Today, SVBC’s volunteer efforts have largely shifted from the national forest to the Western Slope. In 2004, SVBC coordinated with the resort to officially provide legal access at the Western Slope for riders, which can be obtained by purchasing a pass or donating eight hours of trail work per season. Though the coalition’s track record of trail work helped build a relationship with the forest service, new trail development in the national forest has been slow-going. In the past 20 years, only 13 miles of trail have been constructed in the national forest, and most of that in the form of relocations. In comparison, 20 miles of bike-optimized trails have been built by volunteers at the Western Slope in the last decade alone.
The unique public-private partnership between SVBC and Massanutten Resort has enabled the community to focus on building beginner-friendly trails, which are virtually non-existent in the national forest. Just seven miles from downtown Harrisonburg, the Western Slope—and by extension Massanutten Resort—is once again serving as the gateway to the local cycling community. On any given night of the week, the parking lot is teeming with families. More than 80 kids are currently involved in the SHEN-ROCK youth cycling team.
Skidmore and Carpenter, who first met while doing trail work in the sixth grade, didn’t have the Western Slope when they were kids. That they rode bikes at all was something of an anomaly. It wasn’t until 2009 that Harrisonburg even had legitimate singletrack in town, the Rocktown Trails at Hillandale Park. Though both Skidmore and Carpenter are as skilled at riding rocks as the generation that came before them, they recognize that the national forest’s backcountry trails aren’t accessible to everyone.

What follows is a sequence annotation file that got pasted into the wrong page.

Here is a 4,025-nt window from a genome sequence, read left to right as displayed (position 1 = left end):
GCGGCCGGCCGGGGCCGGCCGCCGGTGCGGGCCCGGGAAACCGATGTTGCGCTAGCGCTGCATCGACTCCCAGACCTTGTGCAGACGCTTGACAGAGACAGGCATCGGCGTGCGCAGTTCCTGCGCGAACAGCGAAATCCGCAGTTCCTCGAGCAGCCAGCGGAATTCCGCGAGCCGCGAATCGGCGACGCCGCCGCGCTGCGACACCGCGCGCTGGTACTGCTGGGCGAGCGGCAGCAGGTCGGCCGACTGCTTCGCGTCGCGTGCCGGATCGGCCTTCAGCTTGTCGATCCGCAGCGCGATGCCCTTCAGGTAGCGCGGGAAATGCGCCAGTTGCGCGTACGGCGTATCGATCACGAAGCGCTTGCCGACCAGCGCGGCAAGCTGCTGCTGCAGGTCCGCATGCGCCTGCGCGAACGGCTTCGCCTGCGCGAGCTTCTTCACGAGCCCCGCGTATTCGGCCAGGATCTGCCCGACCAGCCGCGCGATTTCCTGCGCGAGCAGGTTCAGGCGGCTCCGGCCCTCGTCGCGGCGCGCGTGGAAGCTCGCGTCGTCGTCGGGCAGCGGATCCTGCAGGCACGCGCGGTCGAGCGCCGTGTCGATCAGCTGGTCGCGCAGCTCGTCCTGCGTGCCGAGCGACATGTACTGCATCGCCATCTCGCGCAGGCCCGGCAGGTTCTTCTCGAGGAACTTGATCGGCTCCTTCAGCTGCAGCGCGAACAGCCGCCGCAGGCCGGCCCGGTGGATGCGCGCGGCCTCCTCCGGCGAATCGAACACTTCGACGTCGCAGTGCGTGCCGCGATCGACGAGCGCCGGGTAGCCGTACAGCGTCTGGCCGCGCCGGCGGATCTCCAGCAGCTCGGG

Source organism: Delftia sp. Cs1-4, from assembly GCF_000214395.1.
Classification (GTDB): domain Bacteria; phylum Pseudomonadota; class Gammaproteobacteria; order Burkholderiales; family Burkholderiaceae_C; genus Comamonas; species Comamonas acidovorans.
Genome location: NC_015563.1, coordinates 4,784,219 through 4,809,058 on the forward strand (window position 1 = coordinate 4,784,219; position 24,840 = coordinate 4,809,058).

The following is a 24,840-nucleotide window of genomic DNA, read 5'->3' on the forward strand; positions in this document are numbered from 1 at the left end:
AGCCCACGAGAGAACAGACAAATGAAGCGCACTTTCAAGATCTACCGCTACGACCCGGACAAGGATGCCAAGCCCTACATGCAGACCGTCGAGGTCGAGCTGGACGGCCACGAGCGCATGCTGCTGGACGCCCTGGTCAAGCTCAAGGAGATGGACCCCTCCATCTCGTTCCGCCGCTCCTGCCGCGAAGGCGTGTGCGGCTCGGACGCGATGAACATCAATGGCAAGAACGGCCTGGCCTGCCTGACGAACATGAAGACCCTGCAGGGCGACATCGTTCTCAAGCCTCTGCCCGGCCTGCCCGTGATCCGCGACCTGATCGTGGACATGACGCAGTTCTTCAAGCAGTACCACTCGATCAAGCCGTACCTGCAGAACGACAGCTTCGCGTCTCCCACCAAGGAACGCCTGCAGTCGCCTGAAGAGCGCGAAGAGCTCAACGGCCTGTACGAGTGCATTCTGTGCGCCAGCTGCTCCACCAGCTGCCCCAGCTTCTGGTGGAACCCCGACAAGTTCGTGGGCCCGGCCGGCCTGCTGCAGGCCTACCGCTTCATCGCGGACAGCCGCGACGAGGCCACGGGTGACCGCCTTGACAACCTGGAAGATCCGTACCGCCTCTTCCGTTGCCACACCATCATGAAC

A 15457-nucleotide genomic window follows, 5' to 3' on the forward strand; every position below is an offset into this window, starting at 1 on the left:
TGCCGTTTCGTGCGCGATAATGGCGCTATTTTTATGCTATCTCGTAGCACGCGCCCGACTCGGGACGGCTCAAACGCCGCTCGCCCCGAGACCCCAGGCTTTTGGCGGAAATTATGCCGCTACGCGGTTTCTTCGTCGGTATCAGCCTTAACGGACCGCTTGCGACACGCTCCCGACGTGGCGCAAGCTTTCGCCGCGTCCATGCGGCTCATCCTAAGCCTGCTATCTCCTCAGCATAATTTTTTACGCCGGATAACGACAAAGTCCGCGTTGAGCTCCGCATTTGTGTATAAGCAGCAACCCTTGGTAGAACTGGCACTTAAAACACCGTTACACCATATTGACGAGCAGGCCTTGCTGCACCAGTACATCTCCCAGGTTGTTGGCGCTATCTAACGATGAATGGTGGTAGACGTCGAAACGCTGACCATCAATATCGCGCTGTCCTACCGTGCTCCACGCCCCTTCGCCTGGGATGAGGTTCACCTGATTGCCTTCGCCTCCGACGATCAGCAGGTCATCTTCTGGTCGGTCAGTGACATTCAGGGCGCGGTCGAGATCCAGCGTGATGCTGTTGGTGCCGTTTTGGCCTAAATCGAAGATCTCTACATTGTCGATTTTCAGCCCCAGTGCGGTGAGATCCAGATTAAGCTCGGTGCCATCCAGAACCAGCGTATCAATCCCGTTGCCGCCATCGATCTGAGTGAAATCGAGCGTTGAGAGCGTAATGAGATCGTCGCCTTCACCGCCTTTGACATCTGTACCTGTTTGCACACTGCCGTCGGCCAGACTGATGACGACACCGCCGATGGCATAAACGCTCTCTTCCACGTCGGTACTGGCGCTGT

“There’s no way to manufacture what we have,” says Skidmore in reference to the national forest. “The backcountry is what we should be and are known for, but this place is overwhelmed with hard trail. The beginner stuff is as important as the intermediate and expert [trail]. We’re building something for everybody.”
Skidmore hopes the popularity of the Western Slope will help the coalition continue to leverage support for more federal funding to build trails in the national forest. The future seems promising. In 2019, the coalition received its fourth grant through the Recreational Trails Program, this time to relocate Narrowback Trail in the national forest. Once constructed, the nearly three miles of new beginner trail will connect the Wolf Ridge parking lot to the popular Narrowback loop. Skidmore and Adam Ritter, another local rider and builder, will work with Appalachian Dirt to construct the trail this summer. By the end of 2021, over $800,000 in federal funds will have been spent on trails in the forest’s North River Ranger District.
Between the reroute and the ongoing projects at the Western Slope, it seems Harrisonburg is entering a new chapter in its mountain bike history. The bike parks at Massanutten Resort and nearby Bryce Resort only add to the diversity of riding in the val- ley. While the push for building modern mountain bike trails in Harrisonburg feels long overdue, the momentum is 100 percent homegrown. There are no top-down tourism initiatives fueling trail development here. The community-first legacy of sweat equity that defined Harrisonburg’s early mountain biking is what nurtured the scene for 20 years and it seems poised to do so for decades to come.
As for Harrisonburg’s spirit of hard rides and hard work, it is still alive and well. The city is now the northern terminus of the 270-mile RockStar trail route, which ends in Roanoke (a local mortal holds the current fastest known time). Though Skidmore and Ritter have paid work building trail, they continue to stay true to that community-first ethos. Over the past two winters, the team volunteered 200 hours towards restoring Cliff Trail, a forgotten, largely unrideable ribbon of technical singletrack in the national forest.
And while Cliff Trail is a far cry from the beginner trails Skidmore is charged with building at the Western Slope, that two guys in their 20s are willing to hike in three miles on their days off to wrestle boulders with little more for tools than rock bars is emblematic of what it takes to not just build a mountain bike culture, but to sustain it.
“It’s a labor of love,” Carpenter says. “All of these riders you see taking ownership in being here and being a part of what’s going on. That’s how it should be.”